With state regulators required to start issuing Clean Air Act permits next year for large stationary sources of greenhouse gas emissions, the Lone Star State will be the lone holdout, according to a report released today by an association of state and local air agencies.
The states are scrambling to align their own rules with U.S. EPA's new regulations, which are set to take effect on Jan. 2, 2011.
Thirty-six states have already gotten federal approval to begin issuing greenhouse gas permits. Of the remaining states, which have been required to explain their plans to EPA, Texas is the only one that won't revise its rules or accept a federal implementation plan, according to the analysis by the National Association of Clean Air Agencies (NACAA).
Air officials in seven of those 14 states say their rules will be changed by Jan. 2 or "very shortly thereafter," the report says. Another six states have told EPA they are willing to adopt the federal program, but some of them would like to issue the permits themselves.
The permits will require large facilities to install the best available control technology (BACT) for greenhouse gases. EPA still hasn't given the states guidance on those standards, and business groups have raised concerns that a delay in the federal approval of state permitting programs would hold up the pre-construction permits needed to move forward with projects.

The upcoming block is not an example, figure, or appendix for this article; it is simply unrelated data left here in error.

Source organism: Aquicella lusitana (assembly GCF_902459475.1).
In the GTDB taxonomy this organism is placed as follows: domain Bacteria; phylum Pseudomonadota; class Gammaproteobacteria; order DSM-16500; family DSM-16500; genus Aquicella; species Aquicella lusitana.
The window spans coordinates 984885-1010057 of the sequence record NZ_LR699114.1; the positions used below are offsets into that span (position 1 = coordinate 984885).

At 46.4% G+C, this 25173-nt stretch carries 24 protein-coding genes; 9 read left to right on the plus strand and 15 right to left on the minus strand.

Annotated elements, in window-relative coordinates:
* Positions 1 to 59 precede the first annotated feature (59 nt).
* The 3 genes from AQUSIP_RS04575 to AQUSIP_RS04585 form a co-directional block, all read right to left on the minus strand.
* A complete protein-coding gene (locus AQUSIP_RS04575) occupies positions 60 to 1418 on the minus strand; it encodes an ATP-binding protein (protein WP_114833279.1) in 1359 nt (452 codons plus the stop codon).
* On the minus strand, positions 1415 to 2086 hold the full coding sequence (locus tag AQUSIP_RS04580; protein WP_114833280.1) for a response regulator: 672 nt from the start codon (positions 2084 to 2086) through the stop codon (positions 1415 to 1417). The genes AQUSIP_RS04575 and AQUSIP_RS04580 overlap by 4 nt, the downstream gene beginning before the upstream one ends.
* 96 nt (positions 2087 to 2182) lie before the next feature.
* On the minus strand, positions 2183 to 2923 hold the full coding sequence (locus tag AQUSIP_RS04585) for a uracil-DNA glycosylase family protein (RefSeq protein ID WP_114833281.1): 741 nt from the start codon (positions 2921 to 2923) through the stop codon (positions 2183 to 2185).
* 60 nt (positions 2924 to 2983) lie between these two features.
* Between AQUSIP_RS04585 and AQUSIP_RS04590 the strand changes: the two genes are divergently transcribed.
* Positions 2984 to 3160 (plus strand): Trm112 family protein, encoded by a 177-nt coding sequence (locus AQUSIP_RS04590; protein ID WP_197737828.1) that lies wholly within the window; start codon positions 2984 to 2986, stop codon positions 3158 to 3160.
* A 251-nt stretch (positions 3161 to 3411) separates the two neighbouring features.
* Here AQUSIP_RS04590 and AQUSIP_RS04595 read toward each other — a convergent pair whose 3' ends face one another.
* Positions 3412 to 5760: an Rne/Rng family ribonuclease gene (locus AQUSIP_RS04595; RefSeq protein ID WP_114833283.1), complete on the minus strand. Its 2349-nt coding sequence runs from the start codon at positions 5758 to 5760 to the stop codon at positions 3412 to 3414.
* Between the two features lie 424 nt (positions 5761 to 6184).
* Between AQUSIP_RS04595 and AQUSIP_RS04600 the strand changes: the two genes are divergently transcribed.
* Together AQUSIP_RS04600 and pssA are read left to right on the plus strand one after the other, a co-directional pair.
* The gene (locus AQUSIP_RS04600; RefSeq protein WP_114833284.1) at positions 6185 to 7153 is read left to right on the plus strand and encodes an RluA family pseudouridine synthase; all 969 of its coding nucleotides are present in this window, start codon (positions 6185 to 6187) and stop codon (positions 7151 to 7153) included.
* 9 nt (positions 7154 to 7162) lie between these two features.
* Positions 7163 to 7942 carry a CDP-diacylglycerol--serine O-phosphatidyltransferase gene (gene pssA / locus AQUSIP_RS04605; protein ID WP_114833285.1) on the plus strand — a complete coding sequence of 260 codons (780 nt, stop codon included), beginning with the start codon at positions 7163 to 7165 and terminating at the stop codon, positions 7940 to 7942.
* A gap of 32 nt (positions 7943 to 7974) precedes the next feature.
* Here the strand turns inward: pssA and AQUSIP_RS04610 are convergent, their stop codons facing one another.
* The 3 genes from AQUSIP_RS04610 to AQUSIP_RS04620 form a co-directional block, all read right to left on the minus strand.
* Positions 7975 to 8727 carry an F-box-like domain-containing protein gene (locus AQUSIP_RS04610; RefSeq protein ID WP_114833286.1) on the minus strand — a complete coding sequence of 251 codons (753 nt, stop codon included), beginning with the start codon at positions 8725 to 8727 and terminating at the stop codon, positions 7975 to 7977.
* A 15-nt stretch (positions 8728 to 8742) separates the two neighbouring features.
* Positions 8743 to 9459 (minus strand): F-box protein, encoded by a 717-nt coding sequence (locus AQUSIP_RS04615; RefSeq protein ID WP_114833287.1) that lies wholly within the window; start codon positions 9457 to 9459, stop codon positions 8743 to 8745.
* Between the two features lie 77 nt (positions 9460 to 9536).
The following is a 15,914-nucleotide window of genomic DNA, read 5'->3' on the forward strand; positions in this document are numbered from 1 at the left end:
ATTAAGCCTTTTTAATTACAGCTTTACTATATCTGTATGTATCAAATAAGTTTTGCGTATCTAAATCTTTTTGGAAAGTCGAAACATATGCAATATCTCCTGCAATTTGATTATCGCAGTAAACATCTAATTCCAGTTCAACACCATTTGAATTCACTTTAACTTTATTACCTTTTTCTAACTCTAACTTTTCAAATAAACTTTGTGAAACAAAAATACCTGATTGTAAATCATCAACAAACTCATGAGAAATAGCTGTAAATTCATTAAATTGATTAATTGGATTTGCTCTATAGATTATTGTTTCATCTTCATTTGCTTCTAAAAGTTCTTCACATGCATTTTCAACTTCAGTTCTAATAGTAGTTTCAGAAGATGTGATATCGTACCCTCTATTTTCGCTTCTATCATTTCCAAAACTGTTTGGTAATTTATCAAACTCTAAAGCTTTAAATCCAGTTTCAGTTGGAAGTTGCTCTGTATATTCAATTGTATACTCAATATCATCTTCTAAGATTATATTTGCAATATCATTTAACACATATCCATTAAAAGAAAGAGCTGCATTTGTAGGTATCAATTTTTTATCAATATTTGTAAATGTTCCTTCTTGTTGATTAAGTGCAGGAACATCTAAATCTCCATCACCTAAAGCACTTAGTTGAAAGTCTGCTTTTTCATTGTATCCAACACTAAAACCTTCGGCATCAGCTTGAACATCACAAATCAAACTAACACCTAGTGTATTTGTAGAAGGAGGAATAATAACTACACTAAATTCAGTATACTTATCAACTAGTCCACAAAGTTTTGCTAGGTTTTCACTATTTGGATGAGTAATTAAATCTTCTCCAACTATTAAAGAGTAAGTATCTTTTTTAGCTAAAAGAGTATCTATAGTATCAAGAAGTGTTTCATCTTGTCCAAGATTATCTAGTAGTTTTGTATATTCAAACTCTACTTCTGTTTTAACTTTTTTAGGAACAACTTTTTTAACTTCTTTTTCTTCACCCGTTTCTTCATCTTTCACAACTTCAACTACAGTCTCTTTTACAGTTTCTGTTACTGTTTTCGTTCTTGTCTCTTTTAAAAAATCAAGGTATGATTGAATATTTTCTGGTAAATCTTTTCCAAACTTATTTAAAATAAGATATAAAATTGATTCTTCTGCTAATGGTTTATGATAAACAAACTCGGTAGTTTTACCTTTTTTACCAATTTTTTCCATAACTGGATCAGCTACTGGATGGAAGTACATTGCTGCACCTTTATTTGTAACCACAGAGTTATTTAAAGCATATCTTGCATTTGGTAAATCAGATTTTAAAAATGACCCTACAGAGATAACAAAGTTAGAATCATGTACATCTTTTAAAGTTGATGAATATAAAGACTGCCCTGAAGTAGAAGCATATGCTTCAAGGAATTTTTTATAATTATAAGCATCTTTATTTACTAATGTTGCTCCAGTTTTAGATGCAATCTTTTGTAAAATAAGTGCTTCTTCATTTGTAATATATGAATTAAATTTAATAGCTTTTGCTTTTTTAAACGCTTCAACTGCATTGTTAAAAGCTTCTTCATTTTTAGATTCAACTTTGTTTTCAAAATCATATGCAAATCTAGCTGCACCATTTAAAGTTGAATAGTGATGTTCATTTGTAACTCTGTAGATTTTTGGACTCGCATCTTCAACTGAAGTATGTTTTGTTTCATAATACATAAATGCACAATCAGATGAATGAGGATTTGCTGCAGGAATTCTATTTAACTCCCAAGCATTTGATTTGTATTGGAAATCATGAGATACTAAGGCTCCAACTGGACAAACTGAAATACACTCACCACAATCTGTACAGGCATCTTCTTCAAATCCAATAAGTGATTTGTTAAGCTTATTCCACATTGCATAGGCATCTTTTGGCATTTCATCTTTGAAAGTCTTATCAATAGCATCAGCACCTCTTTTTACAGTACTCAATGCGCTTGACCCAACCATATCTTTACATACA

Bill Becker, executive director of NACAA, said he doesn't anticipate many delays. Even if the states don't have programs in place for weeks or months after Jan. 2, there won't be many permit applications because businesses that expect to need a permit next year are rushing to submit their applications before the new greenhouse gas emissions rules take effect, he told reporters today.
"The rhetoric and the exaggerations that opponents of this program are spewing are getting out of hand," Becker said. "They would lead you to believe that state and local permitting programs will be paralyzed, that individual sources will not be able to obtain permits in a timely fashion, and that state and local authorities simply won't have authority to act on the large number of permit applications starting Jan. 2. That simply isn't the case."
"I'm not saying this is going to be a totally perfect implementation schedule over the first couple of months," Becker added, "but it will not be unlike any other major program that is being implemented for the first time."
Texas, which has filed several legal challenges to EPA's climate program, has refused to change its permitting program. EPA is moving too quickly and forcing states to comply with a "scheme that short-circuits the statutory process for regulating major stationary sources," the Texas Commission on Environmental Quality wrote in a letter to EPA earlier this month.
Click here to read the NACAA report.
Click here to read the letters from the 14 states.